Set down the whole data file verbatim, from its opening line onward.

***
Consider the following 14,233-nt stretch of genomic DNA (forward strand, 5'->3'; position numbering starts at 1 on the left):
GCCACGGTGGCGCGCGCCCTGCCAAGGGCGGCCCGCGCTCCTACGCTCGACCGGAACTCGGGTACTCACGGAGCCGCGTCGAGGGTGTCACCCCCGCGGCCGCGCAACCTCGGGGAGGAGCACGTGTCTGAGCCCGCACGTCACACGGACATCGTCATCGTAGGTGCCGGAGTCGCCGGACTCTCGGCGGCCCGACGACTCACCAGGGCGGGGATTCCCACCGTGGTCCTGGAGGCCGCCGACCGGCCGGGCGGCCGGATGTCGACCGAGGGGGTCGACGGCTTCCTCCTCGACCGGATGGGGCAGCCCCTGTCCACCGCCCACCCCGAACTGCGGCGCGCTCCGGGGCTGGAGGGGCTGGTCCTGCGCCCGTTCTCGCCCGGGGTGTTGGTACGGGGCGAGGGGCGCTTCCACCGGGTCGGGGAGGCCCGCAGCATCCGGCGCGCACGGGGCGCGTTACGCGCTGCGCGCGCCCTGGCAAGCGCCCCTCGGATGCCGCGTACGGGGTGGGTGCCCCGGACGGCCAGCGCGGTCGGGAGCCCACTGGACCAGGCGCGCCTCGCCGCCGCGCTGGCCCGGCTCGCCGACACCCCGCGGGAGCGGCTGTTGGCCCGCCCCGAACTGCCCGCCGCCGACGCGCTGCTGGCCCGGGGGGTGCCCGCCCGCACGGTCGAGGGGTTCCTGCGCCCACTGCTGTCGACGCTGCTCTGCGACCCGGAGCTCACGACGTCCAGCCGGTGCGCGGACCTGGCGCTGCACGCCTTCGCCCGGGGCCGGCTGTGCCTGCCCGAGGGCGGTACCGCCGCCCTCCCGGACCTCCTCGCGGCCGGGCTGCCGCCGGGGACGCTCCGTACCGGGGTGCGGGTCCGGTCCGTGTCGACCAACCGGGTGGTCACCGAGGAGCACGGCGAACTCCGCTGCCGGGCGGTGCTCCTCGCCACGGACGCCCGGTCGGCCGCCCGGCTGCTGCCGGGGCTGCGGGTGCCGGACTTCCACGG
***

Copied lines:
Consider the following 14,233-nt stretch of genomic DNA (forward strand, 5'->3'; position numbering starts at 1 on the left):
GCCACGGTGGCGCGCGCCCTGCCAAGGGCGGCCCGCGCTCCTACGCTCGACCGGAACTCGGGTACTCACGGAGCCGCGTCGAGGGTGTCACCCCCGCGGCCGCGCAACCTCGGGGAGGAGCACGTGTCTGAGCCCGCACGTCACACGGACATCGTCATCGTAGGTGCCGGAGTCGCCGGACTCTCGGCGGCCCGACGACTCACCAGGGCGGGGATTCCCACCGTGGTCCTGGAGGCCGCCGACCGGCCGGGCGGCCGGATGTCGACCGAGGGGGTCGACGGCTTCCTCCTCGACCGGATGGGGCAGCCCCTGTCCACCGCCCACCCCGAACTGCGGCGCGCTCCGGGGCTGGAGGGGCTGGTCCTGCGCCCGTTCTCGCCCGGGGTGTTGGTACGGGGCGAGGGGCGCTTCCACCGGGTCGGGGAGGCCCGCAGCATCCGGCGCGCACGGGGCGCGTTACGCGCTGCGCGCGCCCTGGCAAGCGCCCCTCGGATGCCGCGTACGGGGTGGGTGCCCCGGACGGCCAGCGCGGTCGGGAGCCCACTGGACCAGGCGCGCCTCGCCGCCGCGCTGGCCCGGCTCGCCGACACCCCGCGGGAGCGGCTGTTGGCCCGCCCCGAACTGCCCGCCGCCGACGCGCTGCTGGCCCGGGGGGTGCCCGCCCGCACGGTCGAGGGGTTCCTGCGCCCACTGCTGTCGACGCTGCTCTGCGACCCGGAGCTCACGACGTCCAGCCGGTGCGCGGACCTGGCGCTGCACGCCTTCGCCCGGGGCCGGCTGTGCCTGCCCGAGGGCGGTACCGCCGCCCTCCCGGACCTCCTCGCGGCCGGGCTGCCGCCGGGGACGCTCCGTACCGGGGTGCGGGTCCGGTCCGTGTCGACCAACCGGGTGGTCACCGAGGAGCACGGCGAACTCCGCTGCCGGGCGGTGCTCCTCGCCACGGACGCCCGGTCGGCCGCCCGGCTGCTGCCGGGGCTGCGGGTGCCGGACTTCCACGG